Mason & Hamlin
While working at the George Prince melodeon factory in Buffalo, Emmons Hamlin discovered a way to voice organ reeds to imitate other instruments such as the clarinet, violin, etc. Having perfected this method, Emmons Hamlin went into partnership with Henry Mason to form the partnership of “Mason & Hamlin” in 1854 (not to be confused with the “E. Mason” brand built by Jacob Doll in the 20th Century).
Mason & Hamlin started out with very limited capital, but their determination to only build the finest instruments possible met with almost instant success. Mason & Hamlin entered the field by building their “Organ Harmonium”, a reed-operated instrument with the rich ability to mimic several instruments of the orchestra based on Emmons Hamlin’s reed-voicing method. After the success of their “Organ Harmonium”, the firm produced an instrument called the “American Cabinet Organ”, an instrument that won the firm a world-wide reputation and highest possible honors anywhere it was exhibited. Mason & Hamlin enjoyed substantial success with their endeavors, and the firm quickly grew and expanded its product line of organs and melodeons.
Mason & Hamlin began manufacturing pianos in 1881. Like their organs, the Mason & Hamlin piano was an instant success and was deemed a superior instrument. Mason & Hamlin introduced several manufacturing innovations, including the patented “Screw-Stringer” mechanism and “Tensions Resonator” system which set their pianos apart from the competition.
Screw Stringer Mechanism: Patented in July, 1883, the “Screw Stringer” mechanism allowed Mason & Hamlin pianos “the phenomenal capacity to stay in tune“. Unlike conventional tuning pins that are horozintally driven into a wooden pin-block, the “Screw Stringer” system attached the wires to vertical “hooks” that are threaded through metal collars and supported by the iron harp. Since the tension of the strings is dependent on the stability of the cast-iron harp rather than a wooden pin-block, the tuning stability of the Mason & Hamlin Screw Stringer was substantially improved over conventional pianos. The firm claimed that a piano with their “Screw Stringer” system would reduce the need for tuning by 75 percent!
Although the “Screw Stinger” was a superior design, it was not widely successful in the marketplace. Piano tuners were slow to adapt to this unconventional design because they were afraid of what they did not understand. Because of industry pushback, Mason & Hamlin reluctantly discontinued the “Screw Stringer” design before 1900.
Note: We have restored a number of these rare Mason & Hamlin “Screw Stringer” pianos in our shop over the years and they are superior instruments. While some less experienced technicians may be apprehensive to tune a Mason & Hamlin Screw Stringer, these pianos are actually easier to tune than conventional pianos and they do seem to stay in tune forever!
Tension Resonator: Invented by Richard Gertz in 1900, the “Tension Resonator” (later known as a “Crown Retention System”) was designed to permanently preserve the “crown” of the soundboard, allowing the piano to retain the the original power and tone quality throughout it’s entire lifetime. The Mason & Hamlin “Tension Resonator” made it a preferred instrument for concert halls, studios and large universities. Mason & Hamlin was one of the few instruments which could endure constant use and abuse long-term without suffering tone loss.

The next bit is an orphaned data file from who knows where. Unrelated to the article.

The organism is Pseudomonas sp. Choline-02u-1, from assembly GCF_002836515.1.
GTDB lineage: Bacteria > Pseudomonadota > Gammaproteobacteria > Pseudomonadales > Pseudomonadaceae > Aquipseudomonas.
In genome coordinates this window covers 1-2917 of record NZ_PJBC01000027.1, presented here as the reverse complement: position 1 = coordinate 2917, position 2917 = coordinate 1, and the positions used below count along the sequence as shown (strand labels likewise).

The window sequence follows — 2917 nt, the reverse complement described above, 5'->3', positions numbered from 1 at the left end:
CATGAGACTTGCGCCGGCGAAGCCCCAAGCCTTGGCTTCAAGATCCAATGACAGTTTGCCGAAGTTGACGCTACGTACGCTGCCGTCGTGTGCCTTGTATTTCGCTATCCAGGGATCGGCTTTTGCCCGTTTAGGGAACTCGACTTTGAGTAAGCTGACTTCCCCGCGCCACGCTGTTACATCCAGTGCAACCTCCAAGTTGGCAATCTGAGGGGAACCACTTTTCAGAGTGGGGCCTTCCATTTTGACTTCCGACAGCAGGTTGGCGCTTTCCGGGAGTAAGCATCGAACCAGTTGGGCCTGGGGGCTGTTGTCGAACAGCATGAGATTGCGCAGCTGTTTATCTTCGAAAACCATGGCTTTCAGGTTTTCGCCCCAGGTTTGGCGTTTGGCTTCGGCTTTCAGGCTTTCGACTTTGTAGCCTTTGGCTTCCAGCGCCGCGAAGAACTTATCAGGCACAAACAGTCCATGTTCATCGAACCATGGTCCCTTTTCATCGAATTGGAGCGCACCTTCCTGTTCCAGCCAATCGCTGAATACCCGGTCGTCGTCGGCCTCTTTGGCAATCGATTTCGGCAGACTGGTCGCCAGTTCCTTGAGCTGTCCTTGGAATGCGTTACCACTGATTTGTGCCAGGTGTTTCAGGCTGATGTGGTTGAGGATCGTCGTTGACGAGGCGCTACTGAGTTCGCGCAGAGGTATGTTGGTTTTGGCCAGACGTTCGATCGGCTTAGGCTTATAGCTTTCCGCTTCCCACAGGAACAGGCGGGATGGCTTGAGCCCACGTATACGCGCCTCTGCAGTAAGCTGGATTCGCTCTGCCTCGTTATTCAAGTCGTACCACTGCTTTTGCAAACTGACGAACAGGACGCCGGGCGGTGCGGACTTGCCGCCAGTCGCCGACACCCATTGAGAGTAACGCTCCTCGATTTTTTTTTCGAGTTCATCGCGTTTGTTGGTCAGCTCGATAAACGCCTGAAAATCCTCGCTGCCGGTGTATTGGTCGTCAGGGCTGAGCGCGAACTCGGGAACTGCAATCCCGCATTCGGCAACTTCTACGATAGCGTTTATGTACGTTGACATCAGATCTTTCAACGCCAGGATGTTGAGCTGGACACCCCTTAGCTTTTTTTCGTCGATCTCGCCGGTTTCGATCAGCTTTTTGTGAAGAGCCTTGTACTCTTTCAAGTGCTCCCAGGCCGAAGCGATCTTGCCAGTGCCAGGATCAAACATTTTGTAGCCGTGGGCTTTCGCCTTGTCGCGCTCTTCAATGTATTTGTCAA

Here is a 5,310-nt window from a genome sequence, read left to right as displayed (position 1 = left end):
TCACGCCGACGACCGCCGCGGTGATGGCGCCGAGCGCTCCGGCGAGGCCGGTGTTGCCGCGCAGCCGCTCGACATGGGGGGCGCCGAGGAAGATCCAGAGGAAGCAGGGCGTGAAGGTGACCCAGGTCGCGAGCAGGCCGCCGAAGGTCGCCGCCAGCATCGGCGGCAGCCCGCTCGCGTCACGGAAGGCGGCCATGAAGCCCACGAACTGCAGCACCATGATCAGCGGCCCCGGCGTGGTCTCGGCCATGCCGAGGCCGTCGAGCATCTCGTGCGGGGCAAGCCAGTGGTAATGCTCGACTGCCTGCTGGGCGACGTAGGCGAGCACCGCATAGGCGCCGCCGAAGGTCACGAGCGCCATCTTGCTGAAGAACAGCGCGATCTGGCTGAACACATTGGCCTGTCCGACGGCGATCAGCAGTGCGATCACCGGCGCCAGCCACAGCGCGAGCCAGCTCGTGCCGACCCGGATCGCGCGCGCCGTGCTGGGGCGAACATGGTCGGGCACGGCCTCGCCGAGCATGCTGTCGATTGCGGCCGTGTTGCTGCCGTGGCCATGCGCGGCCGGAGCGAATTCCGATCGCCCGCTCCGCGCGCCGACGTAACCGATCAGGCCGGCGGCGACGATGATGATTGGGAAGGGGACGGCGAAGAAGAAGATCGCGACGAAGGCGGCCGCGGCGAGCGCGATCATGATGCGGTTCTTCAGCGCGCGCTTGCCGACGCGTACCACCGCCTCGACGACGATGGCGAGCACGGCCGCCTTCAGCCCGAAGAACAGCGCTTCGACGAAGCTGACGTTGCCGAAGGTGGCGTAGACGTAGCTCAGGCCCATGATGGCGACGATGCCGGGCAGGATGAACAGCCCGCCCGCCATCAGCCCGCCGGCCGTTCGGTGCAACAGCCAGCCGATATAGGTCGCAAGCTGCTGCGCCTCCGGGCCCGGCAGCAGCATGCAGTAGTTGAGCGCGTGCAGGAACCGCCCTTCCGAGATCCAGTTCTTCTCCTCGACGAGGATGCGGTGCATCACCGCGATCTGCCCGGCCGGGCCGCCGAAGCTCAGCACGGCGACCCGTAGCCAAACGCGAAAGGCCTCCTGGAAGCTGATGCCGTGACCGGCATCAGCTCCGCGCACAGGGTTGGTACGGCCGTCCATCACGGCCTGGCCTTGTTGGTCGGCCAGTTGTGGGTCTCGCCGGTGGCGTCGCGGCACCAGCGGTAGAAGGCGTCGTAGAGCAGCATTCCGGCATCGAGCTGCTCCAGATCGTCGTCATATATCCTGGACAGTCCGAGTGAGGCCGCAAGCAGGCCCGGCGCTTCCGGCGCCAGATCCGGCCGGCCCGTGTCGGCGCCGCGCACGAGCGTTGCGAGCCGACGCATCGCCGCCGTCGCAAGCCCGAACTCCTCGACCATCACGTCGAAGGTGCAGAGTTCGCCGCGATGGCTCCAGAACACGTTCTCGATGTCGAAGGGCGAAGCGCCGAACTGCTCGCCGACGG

Mason & Hamlin built their firm from the ground up, depending on their own success to generate capital for operations. For decades, the firm was able to achieve the delicate balance of building the perfect instrument while remaining profitable and financially solvent. Unfortunately, the firm began to find themselves in financially jeopardy shortly after the turn-of-the-century. In 1904, The Conover Cable Company had the opportunity to bail The Mason & Hamlin Piano Company out of bankruptcy in the amount of $100,000. As a part of the deal, the Conover-Cable Company obtained the Mason and Hamlin dealerships, and had access to some of the designs of Richard Gertz of Mason and Hamlin.
Mason & Hamlin continued to enjoy great success during the early 20th Century. Mason & Hamlin pianos were popular in concert halls, churches and universities where they endured harsh and constant use. Mason & Hamlin was absorbed into the giant Aeolian-American Corporation in 1930 due to the Great Depression. Aeolian continued to use “Mason & Hamlin” as it’s flagship model and Mason & Hamlin continued to be a superior instrument throughout the 20th Century.
Mason & Hamlin was sold a few subsequent times during the late 20th Century, and in 1996 the firm was sold to Gary and Kirk Burgett of PianoDisc. Mason & Hamlin instruments are once again being built as a superior instrument, reflecting the vision of the original founders more than 150 years ago.
INSTRUMENT CATALOGS & EPHEMERA
Can you find your instrument listed in these antique catalogs?
Mid 19th Century Illustrated Mason & Hamlin Organ Sales Catalog, Circa 1863
Early 20th Century Illustrated Mason & Hamlin Piano Sales Catalog, Circa 1906
Early 20th Century Illustrated Mason & Hamlin Piano Company Sales Catalog, Circa 1915
Mason & Hamlin Organ Ads
19th Century advertisements featuring the famous Mason & Hamlin organ line
Mason & Hamlin Piano Ads
Mason & Hamlin advertisements showcasing their line of pianos
Early 20th Century Illustrated Mason & Hamlin Piano Company Sales Catalog, Circa 1929
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